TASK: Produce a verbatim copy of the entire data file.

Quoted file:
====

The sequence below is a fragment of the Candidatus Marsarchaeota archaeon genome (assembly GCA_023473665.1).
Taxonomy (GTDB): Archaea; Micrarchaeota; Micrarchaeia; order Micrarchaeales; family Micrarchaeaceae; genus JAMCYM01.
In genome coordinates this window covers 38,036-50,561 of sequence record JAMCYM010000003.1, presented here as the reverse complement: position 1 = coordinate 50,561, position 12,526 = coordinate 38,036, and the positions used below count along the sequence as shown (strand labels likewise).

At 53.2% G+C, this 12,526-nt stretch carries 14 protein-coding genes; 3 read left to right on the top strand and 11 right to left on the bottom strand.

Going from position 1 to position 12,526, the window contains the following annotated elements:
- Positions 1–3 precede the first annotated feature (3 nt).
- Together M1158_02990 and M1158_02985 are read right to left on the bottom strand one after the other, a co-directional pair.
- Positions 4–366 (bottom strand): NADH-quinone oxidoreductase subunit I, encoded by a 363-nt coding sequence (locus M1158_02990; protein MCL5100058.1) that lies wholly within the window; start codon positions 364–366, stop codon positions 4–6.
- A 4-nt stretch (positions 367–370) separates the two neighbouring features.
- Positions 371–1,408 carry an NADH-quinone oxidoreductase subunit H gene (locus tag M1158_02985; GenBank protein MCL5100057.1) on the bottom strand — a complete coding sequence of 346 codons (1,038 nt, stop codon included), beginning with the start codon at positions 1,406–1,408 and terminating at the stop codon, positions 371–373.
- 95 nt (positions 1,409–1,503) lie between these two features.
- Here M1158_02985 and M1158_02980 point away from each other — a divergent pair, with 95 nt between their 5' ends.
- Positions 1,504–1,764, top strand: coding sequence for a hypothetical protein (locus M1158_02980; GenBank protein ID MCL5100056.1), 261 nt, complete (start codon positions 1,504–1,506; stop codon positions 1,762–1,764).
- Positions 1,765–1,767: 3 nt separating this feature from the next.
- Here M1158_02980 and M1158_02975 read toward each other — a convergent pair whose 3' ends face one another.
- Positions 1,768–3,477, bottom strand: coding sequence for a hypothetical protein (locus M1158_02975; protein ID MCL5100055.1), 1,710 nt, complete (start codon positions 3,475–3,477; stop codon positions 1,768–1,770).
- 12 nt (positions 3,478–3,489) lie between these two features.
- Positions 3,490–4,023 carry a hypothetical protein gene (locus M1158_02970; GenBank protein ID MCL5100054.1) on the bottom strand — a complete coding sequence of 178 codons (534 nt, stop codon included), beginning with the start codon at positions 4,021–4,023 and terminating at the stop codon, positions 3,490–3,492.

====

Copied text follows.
The sequence below is a fragment of the Candidatus Marsarchaeota archaeon genome (assembly GCA_023473665.1).
Taxonomy (GTDB): Archaea; Micrarchaeota; Micrarchaeia; order Micrarchaeales; family Micrarchaeaceae; genus JAMCYM01.
In genome coordinates this window covers 38,036-50,561 of sequence record JAMCYM010000003.1, presented here as the reverse complement: position 1 = coordinate 50,561, position 12,526 = coordinate 38,036, and the positions used below count along the sequence as shown (strand labels likewise).

At 53.2% G+C, this 12,526-nt stretch carries 14 protein-coding genes; 3 read left to right on the top strand and 11 right to left on the bottom strand.

Going from position 1 to position 12,526, the window contains the following annotated elements:
- Positions 1–3 precede the first annotated feature (3 nt).
- Together M1158_02990 and M1158_02985 are read right to left on the bottom strand one after the other, a co-directional pair.
- Positions 4–366 (bottom strand): NADH-quinone oxidoreductase subunit I, encoded by a 363-nt coding sequence (locus M1158_02990; protein MCL5100058.1) that lies wholly within the window; start codon positions 364–366, stop codon positions 4–6.
- A 4-nt stretch (positions 367–370) separates the two neighbouring features.
- Positions 371–1,408 carry an NADH-quinone oxidoreductase subunit H gene (locus tag M1158_02985; GenBank protein MCL5100057.1) on the bottom strand — a complete coding sequence of 346 codons (1,038 nt, stop codon included), beginning with the start codon at positions 1,406–1,408 and terminating at the stop codon, positions 371–373.
- 95 nt (positions 1,409–1,503) lie between these two features.
- Here M1158_02985 and M1158_02980 point away from each other — a divergent pair, with 95 nt between their 5' ends.
- Positions 1,504–1,764, top strand: coding sequence for a hypothetical protein (locus M1158_02980; GenBank protein ID MCL5100056.1), 261 nt, complete (start codon positions 1,504–1,506; stop codon positions 1,762–1,764).
- Positions 1,765–1,767: 3 nt separating this feature from the next.
- Here M1158_02980 and M1158_02975 read toward each other — a convergent pair whose 3' ends face one another.
- Positions 1,768–3,477, bottom strand: coding sequence for a hypothetical protein (locus M1158_02975; protein ID MCL5100055.1), 1,710 nt, complete (start codon positions 3,475–3,477; stop codon positions 1,768–1,770).
- 12 nt (positions 3,478–3,489) lie between these two features.
- Positions 3,490–4,023 carry a hypothetical protein gene (locus M1158_02970; GenBank protein ID MCL5100054.1) on the bottom strand — a complete coding sequence of 178 codons (534 nt, stop codon included), beginning with the start codon at positions 4,021–4,023 and terminating at the stop codon, positions 3,490–3,492.